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ALBUQUERQUE, N.M. — Michelle Laflamme-Childs, appointed last month as executive director of New Mexico Arts, the state’s art agency, recalls in vivid detail a time in 2013 when she was presenting a slide show of artwork at the Ena Mitchell Senior Center in Lordsburg, a town of about 3,000 people in the southwest corner of the state.
Back then, Laflamme-Childs had just taken over as program director for New Mexico’s 1% for Art in Public Places Program.
“They had a few thousand dollars to buy art they would select from a pool of works,” Laflamme-Childs said during a phone interview from Santa Fe. “I was showing slides to the people who would make the decision, but it was a public meeting and the seniors started to stream in.”
Laflamme-Childs had hundreds of slides, and the Lordsburg senior citizens, delighted at what they were watching, wanted to see them all.
It was a new experience for Laflamme-Childs, who had come to the public art program from management and marketing positions at the Santa Fe Art Institute, a private education facility that proclaims the power of art to change society.
“At the Art Institute, I was focused on art as a means of social justice, environmental responsibility and cultural freedom,” she said. “But that was an ‘aha’ moment for me (at the senior center). Public art is a different animal. It has an affect on people’s everyday lives. It is not as much a push for social change. It is more of an every-single-day introduction of beauty and humanity into people’s lives.”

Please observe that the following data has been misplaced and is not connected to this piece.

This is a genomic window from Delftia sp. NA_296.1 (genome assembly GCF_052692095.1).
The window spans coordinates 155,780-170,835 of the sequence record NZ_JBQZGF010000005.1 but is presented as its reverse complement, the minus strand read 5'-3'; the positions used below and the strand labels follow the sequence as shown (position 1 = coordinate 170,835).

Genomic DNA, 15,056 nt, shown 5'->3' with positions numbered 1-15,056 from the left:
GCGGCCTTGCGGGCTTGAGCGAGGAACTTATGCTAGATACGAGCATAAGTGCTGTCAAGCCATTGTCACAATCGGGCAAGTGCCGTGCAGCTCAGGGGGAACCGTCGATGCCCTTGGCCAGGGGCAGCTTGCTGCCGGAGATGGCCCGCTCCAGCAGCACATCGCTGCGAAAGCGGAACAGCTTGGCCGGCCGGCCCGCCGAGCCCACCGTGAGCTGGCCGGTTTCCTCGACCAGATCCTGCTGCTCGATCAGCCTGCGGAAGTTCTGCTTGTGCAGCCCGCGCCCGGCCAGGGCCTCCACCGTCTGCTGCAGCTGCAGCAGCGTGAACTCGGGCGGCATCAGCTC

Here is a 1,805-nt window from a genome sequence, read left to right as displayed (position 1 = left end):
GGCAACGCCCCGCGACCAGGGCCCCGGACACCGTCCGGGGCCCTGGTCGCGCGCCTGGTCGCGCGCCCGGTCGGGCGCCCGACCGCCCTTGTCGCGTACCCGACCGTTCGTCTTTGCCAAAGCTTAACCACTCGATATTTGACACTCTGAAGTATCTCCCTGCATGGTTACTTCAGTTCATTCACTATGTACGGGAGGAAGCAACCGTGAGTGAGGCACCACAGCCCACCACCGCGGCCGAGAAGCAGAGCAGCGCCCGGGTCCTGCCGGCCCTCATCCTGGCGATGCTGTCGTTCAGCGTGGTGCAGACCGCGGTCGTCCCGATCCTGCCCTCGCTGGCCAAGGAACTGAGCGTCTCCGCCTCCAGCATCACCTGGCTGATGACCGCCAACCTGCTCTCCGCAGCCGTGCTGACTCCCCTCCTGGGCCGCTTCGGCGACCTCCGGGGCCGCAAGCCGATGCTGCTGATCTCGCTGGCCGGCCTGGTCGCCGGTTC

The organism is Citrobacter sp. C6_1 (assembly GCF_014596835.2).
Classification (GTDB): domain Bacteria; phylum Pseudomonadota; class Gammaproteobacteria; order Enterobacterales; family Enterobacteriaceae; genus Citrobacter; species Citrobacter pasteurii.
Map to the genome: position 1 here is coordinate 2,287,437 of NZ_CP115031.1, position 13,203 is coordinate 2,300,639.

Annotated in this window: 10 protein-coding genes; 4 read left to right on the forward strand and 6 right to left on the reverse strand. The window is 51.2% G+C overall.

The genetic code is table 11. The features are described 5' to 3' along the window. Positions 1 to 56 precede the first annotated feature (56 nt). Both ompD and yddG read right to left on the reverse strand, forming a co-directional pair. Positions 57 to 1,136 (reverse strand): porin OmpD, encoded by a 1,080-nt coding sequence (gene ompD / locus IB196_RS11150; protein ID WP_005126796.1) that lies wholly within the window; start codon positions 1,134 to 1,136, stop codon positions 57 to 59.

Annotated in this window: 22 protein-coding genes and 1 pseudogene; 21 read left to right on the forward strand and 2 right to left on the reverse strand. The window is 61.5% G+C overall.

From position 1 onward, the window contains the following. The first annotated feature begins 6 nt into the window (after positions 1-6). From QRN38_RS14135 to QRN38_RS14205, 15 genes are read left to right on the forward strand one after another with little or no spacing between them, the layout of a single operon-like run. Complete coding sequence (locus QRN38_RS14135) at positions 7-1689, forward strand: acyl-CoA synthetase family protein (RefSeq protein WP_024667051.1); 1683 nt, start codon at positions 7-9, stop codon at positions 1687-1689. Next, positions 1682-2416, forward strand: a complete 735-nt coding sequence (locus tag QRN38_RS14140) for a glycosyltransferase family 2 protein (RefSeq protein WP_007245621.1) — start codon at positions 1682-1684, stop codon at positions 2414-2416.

The Lordsburg senior center obtained several pieces of art it could hang on its walls, and Laflamme-Childs came away from that encounter with a determination to devote as much of her time as possible to bringing art to small towns.
That remains her mission as head of New Mexico Arts, a division of the New Mexico Department of Cultural Affairs.
New Mexico Arts administers the 1% public art program for the state and oversees other projects such as the Governor’s Awards for Excellence in the Arts, New Mexico Arts and Cultural Districts, New Mexico Art Trails, Folk Arts, arts grants and the Poetry Out Loud recitation competition for state high school students.
“I expect to really support the governor in focusing on our rural communities,” Laflamme-Childs, 53, said. “With a relatively small division, 15 when fully staffed, we are going to make the biggest impact we can across the state.”
Laflamme-Childs comes by her affection for small towns naturally. She grew up in North Adams, Massachusetts, which she described as a blue-collar, depressed mill town of about 15,000 people. But her childhood house was filled with art.
“There was art of all kinds on the wall, a lot of prints, a few original works,” she said. “There was an Ezra Pound poem in the bathroom. If (my parents) thought it was beautiful, we had it.”
Laflamme-Childs’ mother served as a community development director and also as a city councilwoman and was instrumental in the development in North Adams of the Massachusetts Museum of Contemporary Art (MASS MoCA), one of the largest centers for contemporary visual art and performance art in the country.